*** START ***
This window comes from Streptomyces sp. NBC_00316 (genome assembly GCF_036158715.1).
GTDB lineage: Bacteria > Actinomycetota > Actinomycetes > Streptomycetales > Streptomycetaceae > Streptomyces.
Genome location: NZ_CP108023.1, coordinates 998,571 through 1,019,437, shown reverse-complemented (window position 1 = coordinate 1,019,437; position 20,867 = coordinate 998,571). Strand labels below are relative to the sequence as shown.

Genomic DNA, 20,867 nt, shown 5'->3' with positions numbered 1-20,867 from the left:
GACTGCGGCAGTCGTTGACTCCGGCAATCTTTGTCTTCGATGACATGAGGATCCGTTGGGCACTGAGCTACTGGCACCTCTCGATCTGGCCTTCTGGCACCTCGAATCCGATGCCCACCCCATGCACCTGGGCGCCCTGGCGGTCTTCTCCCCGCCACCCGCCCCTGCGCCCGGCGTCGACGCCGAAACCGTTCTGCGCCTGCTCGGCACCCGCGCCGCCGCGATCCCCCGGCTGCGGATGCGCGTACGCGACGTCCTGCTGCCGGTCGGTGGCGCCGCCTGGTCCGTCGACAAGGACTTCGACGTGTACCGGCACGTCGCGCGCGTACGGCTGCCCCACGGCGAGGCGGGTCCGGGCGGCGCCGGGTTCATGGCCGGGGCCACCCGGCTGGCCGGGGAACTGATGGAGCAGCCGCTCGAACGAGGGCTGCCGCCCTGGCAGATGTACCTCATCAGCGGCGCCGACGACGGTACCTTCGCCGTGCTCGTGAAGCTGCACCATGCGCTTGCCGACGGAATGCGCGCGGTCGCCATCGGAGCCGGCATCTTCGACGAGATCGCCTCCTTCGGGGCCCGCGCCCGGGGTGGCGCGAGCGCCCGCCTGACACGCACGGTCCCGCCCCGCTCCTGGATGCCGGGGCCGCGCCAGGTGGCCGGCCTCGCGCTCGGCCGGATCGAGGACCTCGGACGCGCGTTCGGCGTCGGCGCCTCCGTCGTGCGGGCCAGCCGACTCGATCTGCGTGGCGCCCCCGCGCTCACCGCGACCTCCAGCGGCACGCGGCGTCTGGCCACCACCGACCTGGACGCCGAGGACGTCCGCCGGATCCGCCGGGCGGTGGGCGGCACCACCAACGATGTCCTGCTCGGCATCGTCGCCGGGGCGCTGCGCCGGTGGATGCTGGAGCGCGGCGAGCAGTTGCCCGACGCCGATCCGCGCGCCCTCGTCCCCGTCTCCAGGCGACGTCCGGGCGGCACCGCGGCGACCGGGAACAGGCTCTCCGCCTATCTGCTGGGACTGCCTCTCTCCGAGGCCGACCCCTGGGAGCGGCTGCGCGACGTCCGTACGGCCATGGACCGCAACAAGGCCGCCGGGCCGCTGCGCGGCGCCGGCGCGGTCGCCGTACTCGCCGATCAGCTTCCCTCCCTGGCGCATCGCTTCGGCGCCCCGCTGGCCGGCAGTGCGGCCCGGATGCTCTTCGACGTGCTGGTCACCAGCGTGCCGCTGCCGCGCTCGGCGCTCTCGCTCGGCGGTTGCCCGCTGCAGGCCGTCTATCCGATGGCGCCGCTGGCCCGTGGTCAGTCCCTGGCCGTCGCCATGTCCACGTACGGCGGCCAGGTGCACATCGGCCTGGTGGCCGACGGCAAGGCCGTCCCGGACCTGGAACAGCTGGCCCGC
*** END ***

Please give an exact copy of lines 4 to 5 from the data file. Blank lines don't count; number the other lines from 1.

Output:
Genomic DNA, 20,867 nt, shown 5'->3' with positions numbered 1-20,867 from the left:
GACTGCGGCAGTCGTTGACTCCGGCAATCTTTGTCTTCGATGACATGAGGATCCGTTGGGCACTGAGCTACTGGCACCTCTCGATCTGGCCTTCTGGCACCTCGAATCCGATGCCCACCCCATGCACCTGGGCGCCCTGGCGGTCTTCTCCCCGCCACCCGCCCCTGCGCCCGGCGTCGACGCCGAAACCGTTCTGCGCCTGCTCGGCACCCGCGCCGCCGCGATCCCCCGGCTGCGGATGCGCGTACGCGACGTCCTGCTGCCGGTCGGTGGCGCCGCCTGGTCCGTCGACAAGGACTTCGACGTGTACCGGCACGTCGCGCGCGTACGGCTGCCCCACGGCGAGGCGGGTCCGGGCGGCGCCGGGTTCATGGCCGGGGCCACCCGGCTGGCCGGGGAACTGATGGAGCAGCCGCTCGAACGAGGGCTGCCGCCCTGGCAGATGTACCTCATCAGCGGCGCCGACGACGGTACCTTCGCCGTGCTCGTGAAGCTGCACCATGCGCTTGCCGACGGAATGCGCGCGGTCGCCATCGGAGCCGGCATCTTCGACGAGATCGCCTCCTTCGGGGCCCGCGCCCGGGGTGGCGCGAGCGCCCGCCTGACACGCACGGTCCCGCCCCGCTCCTGGATGCCGGGGCCGCGCCAGGTGGCCGGCCTCGCGCTCGGCCGGATCGAGGACCTCGGACGCGCGTTCGGCGTCGGCGCCTCCGTCGTGCGGGCCAGCCGACTCGATCTGCGTGGCGCCCCCGCGCTCACCGCGACCTCCAGCGGCACGCGGCGTCTGGCCACCACCGACCTGGACGCCGAGGACGTCCGCCGGATCCGCCGGGCGGTGGGCGGCACCACCAACGATGTCCTGCTCGGCATCGTCGCCGGGGCGCTGCGCCGGTGGATGCTGGAGCGCGGCGAGCAGTTGCCCGACGCCGATCCGCGCGCCCTCGTCCCCGTCTCCAGGCGACGTCCGGGCGGCACCGCGGCGACCGGGAACAGGCTCTCCGCCTATCTGCTGGGACTGCCTCTCTCCGAGGCCGACCCCTGGGAGCGGCTGCGCGACGTCCGTACGGCCATGGACCGCAACAAGGCCGCCGGGCCGCTGCGCGGCGCCGGCGCGGTCGCCGTACTCGCCGATCAGCTTCCCTCCCTGGCGCATCGCTTCGGCGCCCCGCTGGCCGGCAGTGCGGCCCGGATGCTCTTCGACGTGCTGGTCACCAGCGTGCCGCTGCCGCGCTCGGCGCTCTCGCTCGGCGGTTGCCCGCTGCAGGCCGTCTATCCGATGGCGCCGCTGGCCCGTGGTCAGTCCCTGGCCGTCGCCATGTCCACGTACGGCGGCCAGGTGCACATCGGCCTGGTGGCCGACGGCAAGGCCGTCCCGGACCTGGAACAGCTGGCCCGC